The Shiv Sena, well-known for its democratic traditions like breaking up courting couples on Valentine’s Day and attacking shops selling romantic accoutrements, now has a worthy rival.india Updated: Mar 05, 2008 22:42 IST
The Shiv Sena, well-known for its democratic traditions like breaking up courting couples on Valentine’s Day and attacking shops selling romantic accoutrements, now has a worthy rival. And it comes in the Victorian form of the Orissa State Women’s Commission (SWC) chairperson Namita Panda. The dear lady has found a novel way of celebrating International Wome-n’s Day on March 8. She has been selflessly prowling around parks in Bhubaneswar with the noble intention of conveying her concerns for the safety of girls who are ‘deceived by boyfriends’. She is disturbed by the fact that incidents of rape, unwed motherhood and trafficking of girls have increased in the state. And her answer is an attack on courting couples. Interestingly, Ms Panda’s crusading efforts are captured for posterity by the camera crew which accompanies her, also no doubt with the purpose of documenting aberrations in Indian culture and tradition.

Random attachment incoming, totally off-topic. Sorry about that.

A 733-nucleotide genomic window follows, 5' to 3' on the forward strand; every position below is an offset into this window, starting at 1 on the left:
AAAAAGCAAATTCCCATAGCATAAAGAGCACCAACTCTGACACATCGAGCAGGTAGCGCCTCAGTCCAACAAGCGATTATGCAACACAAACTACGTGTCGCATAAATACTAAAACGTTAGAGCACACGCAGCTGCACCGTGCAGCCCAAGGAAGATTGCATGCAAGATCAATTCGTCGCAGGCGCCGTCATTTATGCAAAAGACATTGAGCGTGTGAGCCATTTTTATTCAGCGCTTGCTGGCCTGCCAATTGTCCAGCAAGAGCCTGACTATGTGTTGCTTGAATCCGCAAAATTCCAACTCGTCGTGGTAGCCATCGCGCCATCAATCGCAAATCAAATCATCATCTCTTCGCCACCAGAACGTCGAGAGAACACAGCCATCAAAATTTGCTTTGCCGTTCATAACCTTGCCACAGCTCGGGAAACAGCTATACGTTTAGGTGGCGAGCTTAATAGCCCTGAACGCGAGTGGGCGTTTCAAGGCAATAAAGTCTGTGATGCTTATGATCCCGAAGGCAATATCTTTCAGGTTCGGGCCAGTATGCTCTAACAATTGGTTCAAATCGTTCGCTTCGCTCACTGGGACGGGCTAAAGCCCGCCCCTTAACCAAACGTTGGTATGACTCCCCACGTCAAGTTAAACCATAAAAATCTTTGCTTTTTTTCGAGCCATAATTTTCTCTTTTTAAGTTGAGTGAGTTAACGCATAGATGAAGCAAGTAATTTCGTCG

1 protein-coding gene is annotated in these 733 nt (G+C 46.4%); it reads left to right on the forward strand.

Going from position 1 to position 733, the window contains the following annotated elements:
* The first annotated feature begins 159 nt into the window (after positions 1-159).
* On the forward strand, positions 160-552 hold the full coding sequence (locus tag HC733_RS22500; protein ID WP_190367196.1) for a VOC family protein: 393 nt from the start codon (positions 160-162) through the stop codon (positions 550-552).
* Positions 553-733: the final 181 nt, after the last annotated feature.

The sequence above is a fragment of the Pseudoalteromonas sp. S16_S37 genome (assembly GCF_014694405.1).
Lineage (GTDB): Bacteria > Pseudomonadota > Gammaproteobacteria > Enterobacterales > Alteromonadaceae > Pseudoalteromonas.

Ms Panda’s antics bring to mind similar missions undertaken in the past by a chairperson of the National Women’s Commission (NCW). So worried was this repository of Indian samskara that she would pop up incognito at rave parties on Goa’s beaches and berate any unfortunate Indian girl who happened to be there. Her zeal extended to haranguing state officials who she felt were permitting this degradation of Indian values, never mind that the girls in question were there on their own volition. We can only assume from all this that the august women’s rights bodies have solved the various forms of discrimination against women in Indian society. Take the case of female foeticide that has now reached alarming proportions in many northern states. Do we see our women’s commission worthies berating the guilty in quite so vocal terms that they do hapless romantics? To their credit, they do document offences against women from time to time. But, as a former NCW member put it, such reports are filed away by the department concerned never to see the light of day again.
The fact that a body set up solely to look into women’s issues carries so little weight with successive governments should be a cause of concern for it and its counterparts in the states. The NCW should make a far greater fuss when its legitimate grievances on behalf of women are ignored. Human relationships, unless they are abusive in nature, do not fall within the jurisdiction of women’s commissions. They should stick to their role as the custodians of women’s rights, not of women’s morals.